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Is the WQS slog as hard as falling off a building? Ask a stuntman

Mad Max: Fury Road - Image courtesy of Mark Rayner

 

 

Interviews

Mark Rayner knows life in both pro comps and Hollywood falls

Surfersvillage Global Surf News, 19 July, 2015 - His life could be more interesting than the life of your average pro surfer. Sure, travel to exotic corners of the globe in pursuit of surf is fascinating, but not quite as fascinating as jumping off a car going 80 miles an hour.

The Melbourne native followed the typical pro path, slogging it out on the World Qualifying Series before digging into an industry position at Quiksilver.

He first waded into television with his own production company, producing several surfing shows including “Boardrider.” From there he fell off the deep end and into the world of stunt work doing wire work, driving and fights. He is best known for his stunt work on Inception, The Dark Knight Rises and Mad Max: Fury Road. 


Is Cloudbreak safer than a studio lot? - Image courtesy of Mark Rayner

 

If you didn’t go to Stuntman University, then just how did you become a stuntman? 
I started working stunts on Baywatch and surfing was my foot in the door to the film industry. Ocean stuff was my specialty initially and then I trained and gained experienced in the rest of the business such as wire work, driving, rigging, fights, learning camera and lenses. Now I mainly work as a film Stunt Coordinator which involves breaking down the script action scenes, scout locations, hire the stunt team, train the actors and choreograph their movements and fights etc.

Share with us something people don’t know about stunt work.
We joke that it’s 10% fear and 90% boredom because it can be a long wait till your action scene is needed on set. Overall stunts are a lot safer than it used to be. And we are not dare-devils hoping it works - the action is well designed and planned in detail and high tech equipment incorporated into the scene. You want to make it exciting & look dangerous but it usually has to be repeatable in case the director wants additional takes and camera angles. It’s not fun when a stunt does hurt and knowing that you have to get back up, dust yourself off and do it again multiple times.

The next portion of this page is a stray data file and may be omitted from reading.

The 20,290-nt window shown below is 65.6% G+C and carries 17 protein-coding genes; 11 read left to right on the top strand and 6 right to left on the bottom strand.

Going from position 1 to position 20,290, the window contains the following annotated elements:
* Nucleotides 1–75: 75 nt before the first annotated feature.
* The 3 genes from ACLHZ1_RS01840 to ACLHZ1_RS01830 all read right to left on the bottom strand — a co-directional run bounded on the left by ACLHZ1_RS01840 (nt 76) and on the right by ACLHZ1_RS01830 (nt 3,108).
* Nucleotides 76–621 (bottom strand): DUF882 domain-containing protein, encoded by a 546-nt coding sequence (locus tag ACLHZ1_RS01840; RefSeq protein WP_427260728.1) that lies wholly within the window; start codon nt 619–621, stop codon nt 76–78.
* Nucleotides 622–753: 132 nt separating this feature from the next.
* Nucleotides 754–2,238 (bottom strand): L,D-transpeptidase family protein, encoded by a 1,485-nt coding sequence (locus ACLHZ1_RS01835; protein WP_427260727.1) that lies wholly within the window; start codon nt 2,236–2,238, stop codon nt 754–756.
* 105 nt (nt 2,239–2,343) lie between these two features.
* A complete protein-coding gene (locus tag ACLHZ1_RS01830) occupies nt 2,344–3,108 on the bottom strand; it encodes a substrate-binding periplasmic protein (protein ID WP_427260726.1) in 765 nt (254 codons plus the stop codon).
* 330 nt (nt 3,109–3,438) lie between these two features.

Ouch!  On the set of 21 Jump Street - Image courtesy of Mark Rayner

 

Some say the WQS slog is pretty dangerous to one’s mental health, what are the similarities between surfing professionally and stunt work?
Well the competition is just as brutal for sure, there are so many talented stunt people so you just have to focus on your own approach. And like the surf events, the travel & hours can be draining. Feature films are no longer all based on a backlot in Hollywood so we travel all over the world, work for a few months on a film and then pack your bags and head off to prep the next job. I’m originally from Torquay, Australia but I now live with my family by the beach in Malibu, California - but I am rarely home, we live out of a suitcase a lot. 

Which pays better?
Probably stunt work because in addition to your salary, we get paid residuals once the films are out on DVD and internet etc. Career longevity is there with stunts, there are people in the business going strong into their 70’s.

Share with us a close call you had when doing a stunt or what has been your most dangerous stunt?
We had a few really close calls on Mad Max Fury Road, all that action was filmed for real with minimal visual effects and when the vehicles are traveling at high speed in rough terrain then there is always the chance things could get ugly. Car hits are generally not fun, there is usually a bit of blood after those.  And helicopter stuff always scares me, they can be so sketchy.


Not Hollywood - Image courtesy of Mark Rayner

 

What has been the biggest movies you’ve done stunt work for?
I’ve been very fortunate to work on films such as Batman, Star Trek, X-Men, Inception.  Mad Max was massive in terms of the number of people. We filmed in Namibia - near the surf break of Skeleton Bay actually so I got to take my surfboard with me on that job which was a bonus.

At the wrap party who’s most likely to drink too much and get into a fight, the stuntman or the leading man?
Haha fortunately I’ve never seen a fight at a wrap party. It’s all high fives and and a lot of man hugs at those things.

Author: 
Bryan Dickerson
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